|Title||Proficiency of WHO Global Foodborne Infections Network External Quality Assurance System Participants in Identification and Susceptibility Testing of Thermotolerant Campylobacter spp. from 2003 to 2012|
|Author(s)||Pedersen, Susanne Karlsmose; Wagenaar, Jaap A.; Vigre, Håkan; Roer, Louise; Mikoleit, Matthew; Aidara-Kane, Awa; Cawthorne, Amy L.; Aarestrup, Frank M.; Hendriksen, Rene S.|
|Source||Journal of Clinical Microbiology 56 (2018)11. - ISSN 0095-1137|
|Department(s)||CVI Bacteriology and Epidemiology|
|Publication type||Refereed Article in a scientific journal|
|Keyword(s)||antimicrobial susceptibility testing - Campylobacter coli - Campylobacter jejuni - Global Foodborne Infections Network - identification - proficiency test - quality assurance - World Health Organization|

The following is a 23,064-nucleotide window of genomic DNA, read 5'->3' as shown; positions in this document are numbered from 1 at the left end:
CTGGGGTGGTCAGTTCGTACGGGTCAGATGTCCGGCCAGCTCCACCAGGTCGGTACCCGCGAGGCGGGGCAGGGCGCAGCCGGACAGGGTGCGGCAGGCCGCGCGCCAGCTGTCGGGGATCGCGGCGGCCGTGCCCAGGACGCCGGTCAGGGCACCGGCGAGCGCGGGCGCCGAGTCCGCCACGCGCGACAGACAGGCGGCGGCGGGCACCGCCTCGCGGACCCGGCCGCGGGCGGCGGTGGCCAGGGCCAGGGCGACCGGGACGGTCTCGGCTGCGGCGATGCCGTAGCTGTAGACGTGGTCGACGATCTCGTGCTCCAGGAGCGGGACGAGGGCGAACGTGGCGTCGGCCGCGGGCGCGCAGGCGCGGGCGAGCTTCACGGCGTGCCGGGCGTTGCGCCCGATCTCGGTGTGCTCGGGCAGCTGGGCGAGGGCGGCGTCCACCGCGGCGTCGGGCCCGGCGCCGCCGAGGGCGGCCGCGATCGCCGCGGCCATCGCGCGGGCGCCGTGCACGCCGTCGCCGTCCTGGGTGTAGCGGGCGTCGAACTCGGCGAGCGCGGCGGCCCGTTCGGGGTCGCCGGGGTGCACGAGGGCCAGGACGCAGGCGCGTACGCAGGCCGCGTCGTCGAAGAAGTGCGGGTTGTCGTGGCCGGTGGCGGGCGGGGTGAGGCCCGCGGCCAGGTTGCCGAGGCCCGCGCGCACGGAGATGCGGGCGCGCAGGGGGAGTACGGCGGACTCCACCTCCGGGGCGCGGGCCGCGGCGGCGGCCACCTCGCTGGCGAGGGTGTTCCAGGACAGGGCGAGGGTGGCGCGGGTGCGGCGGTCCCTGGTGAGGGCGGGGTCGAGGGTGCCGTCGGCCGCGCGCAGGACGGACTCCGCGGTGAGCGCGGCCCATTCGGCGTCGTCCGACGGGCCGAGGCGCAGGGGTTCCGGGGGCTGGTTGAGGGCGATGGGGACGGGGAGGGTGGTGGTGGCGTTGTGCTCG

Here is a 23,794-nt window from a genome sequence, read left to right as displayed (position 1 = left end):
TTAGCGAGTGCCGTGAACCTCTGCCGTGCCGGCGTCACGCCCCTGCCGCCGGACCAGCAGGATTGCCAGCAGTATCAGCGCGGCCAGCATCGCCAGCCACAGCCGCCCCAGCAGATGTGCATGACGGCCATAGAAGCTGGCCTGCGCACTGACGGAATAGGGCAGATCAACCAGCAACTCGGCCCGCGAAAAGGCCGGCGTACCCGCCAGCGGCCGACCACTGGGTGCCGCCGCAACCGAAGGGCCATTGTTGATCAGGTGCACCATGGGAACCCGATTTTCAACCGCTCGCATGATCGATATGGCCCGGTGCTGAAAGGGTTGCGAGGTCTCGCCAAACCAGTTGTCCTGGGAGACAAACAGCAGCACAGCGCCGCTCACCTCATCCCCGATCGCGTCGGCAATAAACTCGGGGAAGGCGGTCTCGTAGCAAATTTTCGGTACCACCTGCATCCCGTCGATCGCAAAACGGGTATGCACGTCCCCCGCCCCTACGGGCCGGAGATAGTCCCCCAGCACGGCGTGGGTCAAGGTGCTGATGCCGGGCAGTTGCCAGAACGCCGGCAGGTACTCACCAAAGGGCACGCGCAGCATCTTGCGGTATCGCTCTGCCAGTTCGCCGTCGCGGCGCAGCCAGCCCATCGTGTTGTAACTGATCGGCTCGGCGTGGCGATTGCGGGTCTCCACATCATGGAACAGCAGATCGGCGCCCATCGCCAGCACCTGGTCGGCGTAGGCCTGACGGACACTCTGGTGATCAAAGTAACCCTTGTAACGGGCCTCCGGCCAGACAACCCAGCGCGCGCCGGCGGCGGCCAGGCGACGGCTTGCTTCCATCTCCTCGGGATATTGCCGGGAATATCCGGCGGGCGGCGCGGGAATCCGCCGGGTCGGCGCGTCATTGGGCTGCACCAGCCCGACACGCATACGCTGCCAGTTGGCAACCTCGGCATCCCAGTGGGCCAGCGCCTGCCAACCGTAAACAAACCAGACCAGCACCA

Campylobacter spp. are foodborne and waterborne pathogens. While rather accurate estimates for these pathogens are available in industrialized countries, a lack of diagnostic capacity in developing countries limits accurate assessments of prevalence in many regions. Proficiency in the identification and susceptibility testing of these organisms is critical for surveillance and control efforts. The aim of the study was to assess performance for identification and susceptibility testing of thermotolerant Campylobacter spp. among laboratories participating in the World Health Organization (WHO) Global Foodborne Infections Network (GFN) External Quality Assurance System (EQAS) over a 9-year period. Participants (primarily national-level laboratories) were encouraged to self-evaluate their performance as part of continuous quality improvement. The ability to correctly identify Campylobacter spp. varied by year and ranged from 61.9% (2008) to 90.7% (2012), and the ability to correctly perform antimicrobial susceptibility testing (AST) for Campylobacter spp. appeared to steadily increase from 91.4% to 93.6% in the test period (2009 to 2012). The poorest performance (60.0% correct identification and 86.8% correct AST results) was observed in African laboratories. Overall, approximately 10% of laboratories reported either an incorrect identification or antibiogram. As most participants were supranational reference laboratories, these data raise significant concerns regarding capacity and proficiency at the local clinical level. Addressing these diagnostic challenges is critical for both patient-level management and broader surveillance and control efforts.